Recently, I was taking the commuter train called PATCO (click for a short video) into Philadelphia from Southern New Jersey. I was perplexed by the dichotomy of my ticket purchase experience.
Does Past Performance Dictate Future Experience?
“Freedom” Cards or commuter cards that can be “recharged” with more money for rides were available for purchase with credit cards. However, a one way or round trip purchase of a “paper” ticket required cash. How likely was I to have $5.40 exact change or even something close to it?
I used to commute regularly on this train line in the past when I lived in the Philadelphia area. In the intervening years I have used the train a handful of times. Years ago there were change machines in the station. Unfortunately, I just found out that those machines are long gone.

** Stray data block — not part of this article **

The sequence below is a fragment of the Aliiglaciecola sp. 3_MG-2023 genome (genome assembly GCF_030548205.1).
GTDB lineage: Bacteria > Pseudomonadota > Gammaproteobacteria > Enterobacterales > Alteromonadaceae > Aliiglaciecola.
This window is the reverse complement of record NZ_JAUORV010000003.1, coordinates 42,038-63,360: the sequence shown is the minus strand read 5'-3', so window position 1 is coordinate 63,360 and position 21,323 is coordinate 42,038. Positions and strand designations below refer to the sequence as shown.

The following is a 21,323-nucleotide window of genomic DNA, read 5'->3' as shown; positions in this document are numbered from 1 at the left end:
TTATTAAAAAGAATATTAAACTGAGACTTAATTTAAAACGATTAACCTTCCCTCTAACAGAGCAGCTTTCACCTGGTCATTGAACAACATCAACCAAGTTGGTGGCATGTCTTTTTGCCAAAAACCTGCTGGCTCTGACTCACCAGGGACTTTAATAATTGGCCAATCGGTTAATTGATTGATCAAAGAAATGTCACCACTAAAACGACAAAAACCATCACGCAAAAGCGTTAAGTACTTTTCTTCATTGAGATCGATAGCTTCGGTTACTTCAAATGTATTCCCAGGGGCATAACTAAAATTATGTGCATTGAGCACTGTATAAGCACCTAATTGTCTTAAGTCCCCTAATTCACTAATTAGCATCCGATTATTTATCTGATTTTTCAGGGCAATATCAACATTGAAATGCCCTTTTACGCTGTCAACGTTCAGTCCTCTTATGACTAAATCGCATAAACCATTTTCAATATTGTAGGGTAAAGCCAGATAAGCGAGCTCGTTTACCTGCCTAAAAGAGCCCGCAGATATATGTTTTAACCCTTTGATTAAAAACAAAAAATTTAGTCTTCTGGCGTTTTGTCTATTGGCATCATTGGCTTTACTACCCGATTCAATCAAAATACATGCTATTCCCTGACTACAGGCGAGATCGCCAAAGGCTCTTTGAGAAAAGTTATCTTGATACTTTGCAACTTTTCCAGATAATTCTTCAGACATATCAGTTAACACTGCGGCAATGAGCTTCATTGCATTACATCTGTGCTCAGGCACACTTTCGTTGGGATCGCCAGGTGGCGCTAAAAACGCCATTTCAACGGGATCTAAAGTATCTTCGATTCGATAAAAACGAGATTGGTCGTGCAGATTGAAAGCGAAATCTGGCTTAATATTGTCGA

Personal Service, How Intriguing
As I struggled to make the machine accept my $5 bill I was amazed to have a railroad employee offer to help. He indicated he had other $5 bills he could trade with me to insert in the machine.
Even more intriguing, he gently took the offending bill smoothed it and inserted in into the machine, which gobbled it up.
Of course, the bill fiasco caused me to miss the train resulting in a 20-minute wait for the next one. Yet, I pleasantly sat on the platform marveling at the customer service.
More Reflection Needed
Upon more reflection, I realized the customer service while excellent, was unnecessary.
If the train authority simply had:
1) change machines or
2) credit card acceptance for all purchases
the customer experience would have been totally different.
In this day and age where many companies speak about and even tout their “customer experience” why was I exhilarated and frustrated over the same “customer experience”?
Employees responsible for service need to “test” their products and services before unleashing them on the rest of us unsuspecting consumers.
What are your thoughts?
1) Have you experienced similar paradoxes?
2) How do you delight your customers in each transaction?
3) How do we get businesses to better understand and appreciate the impressions they leave customers and potential customers?